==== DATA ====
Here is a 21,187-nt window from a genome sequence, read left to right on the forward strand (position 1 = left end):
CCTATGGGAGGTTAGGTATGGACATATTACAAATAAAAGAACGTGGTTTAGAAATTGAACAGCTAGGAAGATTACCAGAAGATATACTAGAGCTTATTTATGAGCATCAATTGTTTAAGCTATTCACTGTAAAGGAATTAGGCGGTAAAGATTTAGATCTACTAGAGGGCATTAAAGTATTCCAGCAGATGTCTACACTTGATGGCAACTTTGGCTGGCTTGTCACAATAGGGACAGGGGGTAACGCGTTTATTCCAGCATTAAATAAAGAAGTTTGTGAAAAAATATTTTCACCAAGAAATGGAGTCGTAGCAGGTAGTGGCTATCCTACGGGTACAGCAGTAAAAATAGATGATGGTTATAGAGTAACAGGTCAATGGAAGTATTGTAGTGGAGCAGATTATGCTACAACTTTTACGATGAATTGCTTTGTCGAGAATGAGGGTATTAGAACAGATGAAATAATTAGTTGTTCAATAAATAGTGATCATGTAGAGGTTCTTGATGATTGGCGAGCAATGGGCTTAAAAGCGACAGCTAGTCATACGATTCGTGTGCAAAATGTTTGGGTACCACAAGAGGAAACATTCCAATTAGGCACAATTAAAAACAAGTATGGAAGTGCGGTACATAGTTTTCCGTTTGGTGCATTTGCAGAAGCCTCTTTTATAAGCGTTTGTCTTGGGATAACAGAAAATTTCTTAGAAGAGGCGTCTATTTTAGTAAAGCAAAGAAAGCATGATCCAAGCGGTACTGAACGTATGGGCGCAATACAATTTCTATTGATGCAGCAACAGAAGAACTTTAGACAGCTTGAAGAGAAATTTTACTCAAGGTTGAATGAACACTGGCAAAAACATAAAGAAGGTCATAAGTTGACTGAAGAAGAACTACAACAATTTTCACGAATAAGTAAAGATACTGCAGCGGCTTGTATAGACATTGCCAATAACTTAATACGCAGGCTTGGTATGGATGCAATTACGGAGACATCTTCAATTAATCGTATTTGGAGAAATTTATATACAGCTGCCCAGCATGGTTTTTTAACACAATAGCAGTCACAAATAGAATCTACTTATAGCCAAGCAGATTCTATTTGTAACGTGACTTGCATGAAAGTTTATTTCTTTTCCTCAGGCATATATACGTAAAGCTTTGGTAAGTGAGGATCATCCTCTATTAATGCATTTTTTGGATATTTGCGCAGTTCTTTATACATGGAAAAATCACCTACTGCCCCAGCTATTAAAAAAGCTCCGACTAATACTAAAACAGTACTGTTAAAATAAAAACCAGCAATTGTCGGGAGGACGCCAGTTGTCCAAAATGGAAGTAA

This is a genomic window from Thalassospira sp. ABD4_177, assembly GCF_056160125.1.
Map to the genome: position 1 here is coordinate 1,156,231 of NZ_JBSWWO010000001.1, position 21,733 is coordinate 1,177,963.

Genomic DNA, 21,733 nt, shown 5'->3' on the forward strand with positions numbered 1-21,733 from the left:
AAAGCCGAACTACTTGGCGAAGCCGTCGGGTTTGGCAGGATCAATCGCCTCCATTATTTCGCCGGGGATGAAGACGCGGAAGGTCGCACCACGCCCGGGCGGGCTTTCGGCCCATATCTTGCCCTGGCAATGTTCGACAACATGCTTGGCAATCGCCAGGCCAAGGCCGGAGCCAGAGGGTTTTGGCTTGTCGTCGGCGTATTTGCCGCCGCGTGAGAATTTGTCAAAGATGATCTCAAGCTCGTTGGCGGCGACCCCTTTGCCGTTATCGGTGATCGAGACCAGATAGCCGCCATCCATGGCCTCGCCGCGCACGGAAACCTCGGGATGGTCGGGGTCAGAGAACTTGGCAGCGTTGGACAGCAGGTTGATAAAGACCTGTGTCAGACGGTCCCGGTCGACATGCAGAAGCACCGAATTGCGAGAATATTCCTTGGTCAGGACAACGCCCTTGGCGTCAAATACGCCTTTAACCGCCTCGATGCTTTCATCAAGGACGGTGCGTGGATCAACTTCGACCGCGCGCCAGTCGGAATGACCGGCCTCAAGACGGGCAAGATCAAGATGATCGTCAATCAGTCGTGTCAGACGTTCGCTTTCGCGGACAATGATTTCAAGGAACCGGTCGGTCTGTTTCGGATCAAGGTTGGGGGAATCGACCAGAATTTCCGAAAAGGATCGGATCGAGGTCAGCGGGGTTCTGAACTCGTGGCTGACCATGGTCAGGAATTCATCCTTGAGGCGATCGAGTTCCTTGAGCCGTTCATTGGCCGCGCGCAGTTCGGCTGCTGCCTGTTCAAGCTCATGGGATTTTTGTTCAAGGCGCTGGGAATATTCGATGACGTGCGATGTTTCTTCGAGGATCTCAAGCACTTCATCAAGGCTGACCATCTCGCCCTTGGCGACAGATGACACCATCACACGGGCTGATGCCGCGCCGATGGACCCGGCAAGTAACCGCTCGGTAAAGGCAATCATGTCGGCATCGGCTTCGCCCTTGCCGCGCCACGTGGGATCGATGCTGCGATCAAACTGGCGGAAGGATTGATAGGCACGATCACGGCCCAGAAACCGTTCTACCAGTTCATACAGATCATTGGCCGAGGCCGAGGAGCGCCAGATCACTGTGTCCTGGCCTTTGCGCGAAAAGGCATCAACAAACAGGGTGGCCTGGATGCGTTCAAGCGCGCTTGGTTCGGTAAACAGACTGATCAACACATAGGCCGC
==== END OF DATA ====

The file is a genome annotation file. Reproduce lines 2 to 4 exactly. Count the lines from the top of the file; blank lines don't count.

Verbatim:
CCTATGGGAGGTTAGGTATGGACATATTACAAATAAAAGAACGTGGTTTAGAAATTGAACAGCTAGGAAGATTACCAGAAGATATACTAGAGCTTATTTATGAGCATCAATTGTTTAAGCTATTCACTGTAAAGGAATTAGGCGGTAAAGATTTAGATCTACTAGAGGGCATTAAAGTATTCCAGCAGATGTCTACACTTGATGGCAACTTTGGCTGGCTTGTCACAATAGGGACAGGGGGTAACGCGTTTATTCCAGCATTAAATAAAGAAGTTTGTGAAAAAATATTTTCACCAAGAAATGGAGTCGTAGCAGGTAGTGGCTATCCTACGGGTACAGCAGTAAAAATAGATGATGGTTATAGAGTAACAGGTCAATGGAAGTATTGTAGTGGAGCAGATTATGCTACAACTTTTACGATGAATTGCTTTGTCGAGAATGAGGGTATTAGAACAGATGAAATAATTAGTTGTTCAATAAATAGTGATCATGTAGAGGTTCTTGATGATTGGCGAGCAATGGGCTTAAAAGCGACAGCTAGTCATACGATTCGTGTGCAAAATGTTTGGGTACCACAAGAGGAAACATTCCAATTAGGCACAATTAAAAACAAGTATGGAAGTGCGGTACATAGTTTTCCGTTTGGTGCATTTGCAGAAGCCTCTTTTATAAGCGTTTGTCTTGGGATAACAGAAAATTTCTTAGAAGAGGCGTCTATTTTAGTAAAGCAAAGAAAGCATGATCCAAGCGGTACTGAACGTATGGGCGCAATACAATTTCTATTGATGCAGCAACAGAAGAACTTTAGACAGCTTGAAGAGAAATTTTACTCAAGGTTGAATGAACACTGGCAAAAACATAAAGAAGGTCATAAGTTGACTGAAGAAGAACTACAACAATTTTCACGAATAAGTAAAGATACTGCAGCGGCTTGTATAGACATTGCCAATAACTTAATACGCAGGCTTGGTATGGATGCAATTACGGAGACATCTTCAATTAATCGTATTTGGAGAAATTTATATACAGCTGCCCAGCATGGTTTTTTAACACAATAGCAGTCACAAATAGAATCTACTTATAGCCAAGCAGATTCTATTTGTAACGTGACTTGCATGAAAGTTTATTTCTTTTCCTCAGGCATATATACGTAAAGCTTTGGTAAGTGAGGATCATCCTCTATTAATGCATTTTTTGGATATTTGCGCAGTTCTTTATACATGGAAAAATCACCTACTGCCCCAGCTATTAAAAAAGCTCCGACTAATACTAAAACAGTACTGTTAAAATAAAAACCAGCAATTGTCGGGAGGACGCCAGTTGTCCAAAATGGAAGTAA

This is a genomic window from Thalassospira sp. ABD4_177, assembly GCF_056160125.1.
Map to the genome: position 1 here is coordinate 1,156,231 of NZ_JBSWWO010000001.1, position 21,733 is coordinate 1,177,963.